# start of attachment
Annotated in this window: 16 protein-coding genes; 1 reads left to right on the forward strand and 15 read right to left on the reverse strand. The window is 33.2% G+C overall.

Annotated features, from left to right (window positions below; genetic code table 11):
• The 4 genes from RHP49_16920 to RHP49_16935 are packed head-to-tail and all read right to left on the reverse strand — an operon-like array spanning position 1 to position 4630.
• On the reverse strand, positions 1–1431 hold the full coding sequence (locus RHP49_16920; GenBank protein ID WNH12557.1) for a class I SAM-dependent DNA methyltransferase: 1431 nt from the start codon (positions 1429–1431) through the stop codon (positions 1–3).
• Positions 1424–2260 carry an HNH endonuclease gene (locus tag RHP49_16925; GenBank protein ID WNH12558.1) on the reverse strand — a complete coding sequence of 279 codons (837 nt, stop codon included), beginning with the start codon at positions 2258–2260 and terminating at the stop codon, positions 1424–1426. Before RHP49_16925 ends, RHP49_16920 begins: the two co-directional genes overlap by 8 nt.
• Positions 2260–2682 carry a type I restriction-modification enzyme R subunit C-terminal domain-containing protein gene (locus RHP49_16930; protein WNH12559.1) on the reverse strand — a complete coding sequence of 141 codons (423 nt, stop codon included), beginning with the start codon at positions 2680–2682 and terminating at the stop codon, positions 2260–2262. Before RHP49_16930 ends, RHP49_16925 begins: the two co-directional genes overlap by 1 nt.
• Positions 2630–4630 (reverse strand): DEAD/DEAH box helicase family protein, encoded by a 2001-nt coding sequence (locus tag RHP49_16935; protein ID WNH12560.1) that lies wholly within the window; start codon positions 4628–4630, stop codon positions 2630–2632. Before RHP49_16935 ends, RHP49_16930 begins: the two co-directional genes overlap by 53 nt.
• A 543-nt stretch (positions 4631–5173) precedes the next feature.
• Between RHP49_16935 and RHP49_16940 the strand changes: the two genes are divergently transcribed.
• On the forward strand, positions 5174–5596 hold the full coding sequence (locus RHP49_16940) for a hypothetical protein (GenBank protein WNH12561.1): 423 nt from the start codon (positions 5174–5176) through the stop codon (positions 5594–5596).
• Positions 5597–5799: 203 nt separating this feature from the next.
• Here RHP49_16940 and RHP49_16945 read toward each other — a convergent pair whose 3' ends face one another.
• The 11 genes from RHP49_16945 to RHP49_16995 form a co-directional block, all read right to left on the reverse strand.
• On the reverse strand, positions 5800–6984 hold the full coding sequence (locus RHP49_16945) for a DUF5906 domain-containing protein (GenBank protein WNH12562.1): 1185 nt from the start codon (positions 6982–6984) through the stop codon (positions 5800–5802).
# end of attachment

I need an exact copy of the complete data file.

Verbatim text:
Annotated in this window: 16 protein-coding genes; 1 reads left to right on the forward strand and 15 read right to left on the reverse strand. The window is 33.2% G+C overall.

Annotated features, from left to right (window positions below; genetic code table 11):
• The 4 genes from RHP49_16920 to RHP49_16935 are packed head-to-tail and all read right to left on the reverse strand — an operon-like array spanning position 1 to position 4630.
• On the reverse strand, positions 1–1431 hold the full coding sequence (locus RHP49_16920; GenBank protein ID WNH12557.1) for a class I SAM-dependent DNA methyltransferase: 1431 nt from the start codon (positions 1429–1431) through the stop codon (positions 1–3).
• Positions 1424–2260 carry an HNH endonuclease gene (locus tag RHP49_16925; GenBank protein ID WNH12558.1) on the reverse strand — a complete coding sequence of 279 codons (837 nt, stop codon included), beginning with the start codon at positions 2258–2260 and terminating at the stop codon, positions 1424–1426. Before RHP49_16925 ends, RHP49_16920 begins: the two co-directional genes overlap by 8 nt.
• Positions 2260–2682 carry a type I restriction-modification enzyme R subunit C-terminal domain-containing protein gene (locus RHP49_16930; protein WNH12559.1) on the reverse strand — a complete coding sequence of 141 codons (423 nt, stop codon included), beginning with the start codon at positions 2680–2682 and terminating at the stop codon, positions 2260–2262. Before RHP49_16930 ends, RHP49_16925 begins: the two co-directional genes overlap by 1 nt.
• Positions 2630–4630 (reverse strand): DEAD/DEAH box helicase family protein, encoded by a 2001-nt coding sequence (locus tag RHP49_16935; protein ID WNH12560.1) that lies wholly within the window; start codon positions 4628–4630, stop codon positions 2630–2632. Before RHP49_16935 ends, RHP49_16930 begins: the two co-directional genes overlap by 53 nt.
• A 543-nt stretch (positions 4631–5173) precedes the next feature.
• Between RHP49_16935 and RHP49_16940 the strand changes: the two genes are divergently transcribed.
• On the forward strand, positions 5174–5596 hold the full coding sequence (locus RHP49_16940) for a hypothetical protein (GenBank protein WNH12561.1): 423 nt from the start codon (positions 5174–5176) through the stop codon (positions 5594–5596).
• Positions 5597–5799: 203 nt separating this feature from the next.
• Here RHP49_16940 and RHP49_16945 read toward each other — a convergent pair whose 3' ends face one another.
• The 11 genes from RHP49_16945 to RHP49_16995 form a co-directional block, all read right to left on the reverse strand.
• On the reverse strand, positions 5800–6984 hold the full coding sequence (locus RHP49_16945) for a DUF5906 domain-containing protein (GenBank protein WNH12562.1): 1185 nt from the start codon (positions 6982–6984) through the stop codon (positions 5800–5802).